SILK-Afghanistan: expanding internet connectivity (Archived)
Named after the Great Silk Road trading route linking Asia and Europe, the SILK-Afghanistan project provided high-speed internet access via satellite and fibre optics to Afghan universities as well as some governmental institutions in Kabul. Over a period of 10 years, the project assisted the Afghan authorities in developing their educational system. It became operational at Kabul University in 2006 and concluded in June 2016, following the expansion of the network to the provinces of Afghanistan.
SILK-Afghanistan was the sole source for providing high-speed internet access originally via satellite and later through fibre optic cable. In 2014, this NATO Science for Peace and Security (SPS) Programme flagship project covered about 90 per cent of the bandwidth costs for Afghan universities and other academic and governmental institutions. These included 34 out of 36 public Afghan universities, as well as the Ministry of Higher Education itself. In 2015, SILK-Afghanistan had already connected about 150,000 students to the internet; it was estimated that in total over two million Afghans had access to the internet.
SILK-Afghanistan was jointly funded by the NATO SPS Programme and the US Department of State. In addition to internet connectivity, it contributed extra funding to build information technology (IT) infrastructure and to train IT staff at the universities.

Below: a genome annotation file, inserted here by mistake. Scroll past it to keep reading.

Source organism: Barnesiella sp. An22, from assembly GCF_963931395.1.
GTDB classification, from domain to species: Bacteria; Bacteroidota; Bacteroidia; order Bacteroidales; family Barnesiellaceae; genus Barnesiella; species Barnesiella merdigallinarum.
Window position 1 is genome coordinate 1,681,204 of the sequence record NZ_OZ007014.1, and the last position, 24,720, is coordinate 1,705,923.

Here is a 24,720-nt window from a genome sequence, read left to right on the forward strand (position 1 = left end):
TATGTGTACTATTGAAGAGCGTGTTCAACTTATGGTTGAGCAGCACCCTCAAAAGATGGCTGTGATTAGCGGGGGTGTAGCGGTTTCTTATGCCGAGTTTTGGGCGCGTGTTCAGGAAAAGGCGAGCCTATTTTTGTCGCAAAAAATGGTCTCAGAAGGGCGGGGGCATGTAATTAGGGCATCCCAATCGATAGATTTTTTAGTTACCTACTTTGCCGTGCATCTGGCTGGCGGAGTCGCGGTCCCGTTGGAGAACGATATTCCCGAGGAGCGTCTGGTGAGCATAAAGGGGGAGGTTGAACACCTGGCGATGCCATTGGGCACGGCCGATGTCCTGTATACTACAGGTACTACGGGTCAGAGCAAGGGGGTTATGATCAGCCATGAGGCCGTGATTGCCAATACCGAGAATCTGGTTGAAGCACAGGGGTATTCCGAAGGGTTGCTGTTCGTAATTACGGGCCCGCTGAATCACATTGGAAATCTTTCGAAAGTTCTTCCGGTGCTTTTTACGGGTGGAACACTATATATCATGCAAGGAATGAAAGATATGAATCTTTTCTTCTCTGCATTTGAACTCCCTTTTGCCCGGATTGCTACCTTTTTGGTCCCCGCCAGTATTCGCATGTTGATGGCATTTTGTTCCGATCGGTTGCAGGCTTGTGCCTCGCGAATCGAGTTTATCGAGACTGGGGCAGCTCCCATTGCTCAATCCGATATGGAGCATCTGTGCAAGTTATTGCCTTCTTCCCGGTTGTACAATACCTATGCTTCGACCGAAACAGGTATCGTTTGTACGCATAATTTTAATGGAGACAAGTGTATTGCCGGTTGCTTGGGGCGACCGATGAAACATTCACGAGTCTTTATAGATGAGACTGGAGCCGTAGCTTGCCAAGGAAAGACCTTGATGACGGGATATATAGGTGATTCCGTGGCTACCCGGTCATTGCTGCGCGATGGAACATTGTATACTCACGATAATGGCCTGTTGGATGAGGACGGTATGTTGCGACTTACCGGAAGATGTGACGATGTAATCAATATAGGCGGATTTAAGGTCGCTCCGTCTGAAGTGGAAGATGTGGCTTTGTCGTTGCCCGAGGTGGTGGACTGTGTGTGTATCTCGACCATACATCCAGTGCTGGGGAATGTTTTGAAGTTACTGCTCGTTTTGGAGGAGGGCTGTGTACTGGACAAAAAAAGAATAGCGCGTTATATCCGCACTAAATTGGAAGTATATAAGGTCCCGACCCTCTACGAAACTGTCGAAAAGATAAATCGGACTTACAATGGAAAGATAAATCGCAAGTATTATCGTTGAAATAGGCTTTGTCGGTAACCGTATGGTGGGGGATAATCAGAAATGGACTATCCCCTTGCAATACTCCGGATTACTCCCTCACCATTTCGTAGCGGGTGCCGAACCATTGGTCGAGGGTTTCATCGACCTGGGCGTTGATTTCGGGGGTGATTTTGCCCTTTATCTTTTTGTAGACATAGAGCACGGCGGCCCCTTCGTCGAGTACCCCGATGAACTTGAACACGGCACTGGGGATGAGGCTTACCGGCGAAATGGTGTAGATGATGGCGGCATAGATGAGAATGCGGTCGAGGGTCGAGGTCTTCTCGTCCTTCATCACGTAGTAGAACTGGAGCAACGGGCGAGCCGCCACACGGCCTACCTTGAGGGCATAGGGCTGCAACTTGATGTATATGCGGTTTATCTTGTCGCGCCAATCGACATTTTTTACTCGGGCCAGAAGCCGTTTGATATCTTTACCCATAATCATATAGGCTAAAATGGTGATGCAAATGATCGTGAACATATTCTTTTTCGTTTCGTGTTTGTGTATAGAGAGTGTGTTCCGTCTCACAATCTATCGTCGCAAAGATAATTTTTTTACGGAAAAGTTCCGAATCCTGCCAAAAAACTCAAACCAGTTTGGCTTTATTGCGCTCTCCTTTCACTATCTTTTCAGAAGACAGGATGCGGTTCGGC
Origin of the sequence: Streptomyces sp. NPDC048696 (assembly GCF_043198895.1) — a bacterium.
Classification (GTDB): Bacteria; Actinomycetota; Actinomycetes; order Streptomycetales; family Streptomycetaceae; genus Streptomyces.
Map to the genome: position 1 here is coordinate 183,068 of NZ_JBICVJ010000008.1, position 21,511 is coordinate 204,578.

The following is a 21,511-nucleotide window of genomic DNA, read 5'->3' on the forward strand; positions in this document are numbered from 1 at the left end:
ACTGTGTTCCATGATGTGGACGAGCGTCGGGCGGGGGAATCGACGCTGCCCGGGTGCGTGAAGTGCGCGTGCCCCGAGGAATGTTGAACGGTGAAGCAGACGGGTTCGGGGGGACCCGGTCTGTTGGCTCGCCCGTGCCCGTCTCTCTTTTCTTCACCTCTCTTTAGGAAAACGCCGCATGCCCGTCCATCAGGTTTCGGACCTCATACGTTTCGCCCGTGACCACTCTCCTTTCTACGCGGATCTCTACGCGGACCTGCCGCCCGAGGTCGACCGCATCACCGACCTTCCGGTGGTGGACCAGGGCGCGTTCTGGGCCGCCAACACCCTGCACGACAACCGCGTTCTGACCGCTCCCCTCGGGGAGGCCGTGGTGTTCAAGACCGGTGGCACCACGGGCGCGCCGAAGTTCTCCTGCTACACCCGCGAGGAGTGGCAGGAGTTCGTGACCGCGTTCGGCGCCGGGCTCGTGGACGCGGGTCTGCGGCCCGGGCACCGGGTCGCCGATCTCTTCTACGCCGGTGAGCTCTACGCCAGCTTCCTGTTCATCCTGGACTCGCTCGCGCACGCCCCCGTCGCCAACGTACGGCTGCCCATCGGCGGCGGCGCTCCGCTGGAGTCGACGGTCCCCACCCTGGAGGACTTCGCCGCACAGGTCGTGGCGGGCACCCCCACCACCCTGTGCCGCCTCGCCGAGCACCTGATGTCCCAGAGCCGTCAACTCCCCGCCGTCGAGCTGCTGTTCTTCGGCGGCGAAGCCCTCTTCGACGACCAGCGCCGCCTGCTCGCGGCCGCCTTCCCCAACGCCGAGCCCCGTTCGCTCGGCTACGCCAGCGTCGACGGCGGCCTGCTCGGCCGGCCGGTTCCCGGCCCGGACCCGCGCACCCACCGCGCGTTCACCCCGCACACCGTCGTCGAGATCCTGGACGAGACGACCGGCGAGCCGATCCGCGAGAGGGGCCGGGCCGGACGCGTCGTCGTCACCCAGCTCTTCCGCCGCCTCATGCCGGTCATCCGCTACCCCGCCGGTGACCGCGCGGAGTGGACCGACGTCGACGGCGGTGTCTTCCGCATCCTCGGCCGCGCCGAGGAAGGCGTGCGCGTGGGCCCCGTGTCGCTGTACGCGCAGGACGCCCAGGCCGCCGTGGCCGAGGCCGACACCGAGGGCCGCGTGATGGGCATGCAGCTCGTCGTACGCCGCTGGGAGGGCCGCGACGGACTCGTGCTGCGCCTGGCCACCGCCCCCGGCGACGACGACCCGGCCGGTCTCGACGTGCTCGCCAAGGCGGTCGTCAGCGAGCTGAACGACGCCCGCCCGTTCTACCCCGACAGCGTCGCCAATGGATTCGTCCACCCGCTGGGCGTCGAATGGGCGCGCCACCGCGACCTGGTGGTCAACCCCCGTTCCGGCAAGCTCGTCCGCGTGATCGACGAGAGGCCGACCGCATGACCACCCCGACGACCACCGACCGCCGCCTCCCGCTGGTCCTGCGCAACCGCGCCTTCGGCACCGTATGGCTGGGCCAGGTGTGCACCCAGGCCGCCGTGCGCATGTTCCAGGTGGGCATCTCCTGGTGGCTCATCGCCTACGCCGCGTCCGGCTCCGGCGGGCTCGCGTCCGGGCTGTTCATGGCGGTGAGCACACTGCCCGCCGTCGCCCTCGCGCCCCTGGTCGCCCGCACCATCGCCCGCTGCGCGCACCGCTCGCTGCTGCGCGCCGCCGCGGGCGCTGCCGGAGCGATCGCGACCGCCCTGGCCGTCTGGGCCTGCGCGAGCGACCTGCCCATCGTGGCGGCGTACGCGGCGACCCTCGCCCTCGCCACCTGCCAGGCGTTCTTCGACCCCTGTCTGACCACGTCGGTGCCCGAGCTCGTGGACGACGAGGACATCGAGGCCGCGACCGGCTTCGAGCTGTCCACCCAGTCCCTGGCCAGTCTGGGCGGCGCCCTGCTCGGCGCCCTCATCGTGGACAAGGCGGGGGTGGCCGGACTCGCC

The programme built on NATO’s experience of initiating and running the Virtual Silk Highway project, which provided high-speed internet access (via satellite) in NATO’s partner countries in the South Caucasus and Central Asia. Initiated in 2002 under the SPS Programme, the Virtual Silk Highway project provided free high-speed internet access via satellite to the academic communities in the Caucasus and Central Asian countries. Afghanistan’s Kabul University was included in 2006.
Afghanistan became a member of the TEIN4 network (Trans-Eurasia Information Network, phase 4) in 2104. This regional academic network provides a dedicated high-capacity internet network between research and education communities in the region. Co-funded by the European Commission, it was to take over the provision of internet connectivity following the conclusion of the SPS project. In 2016, NATO funding for the SILK-Afghanistan came to an end after a one-year extension to bridge the handover to the European Union.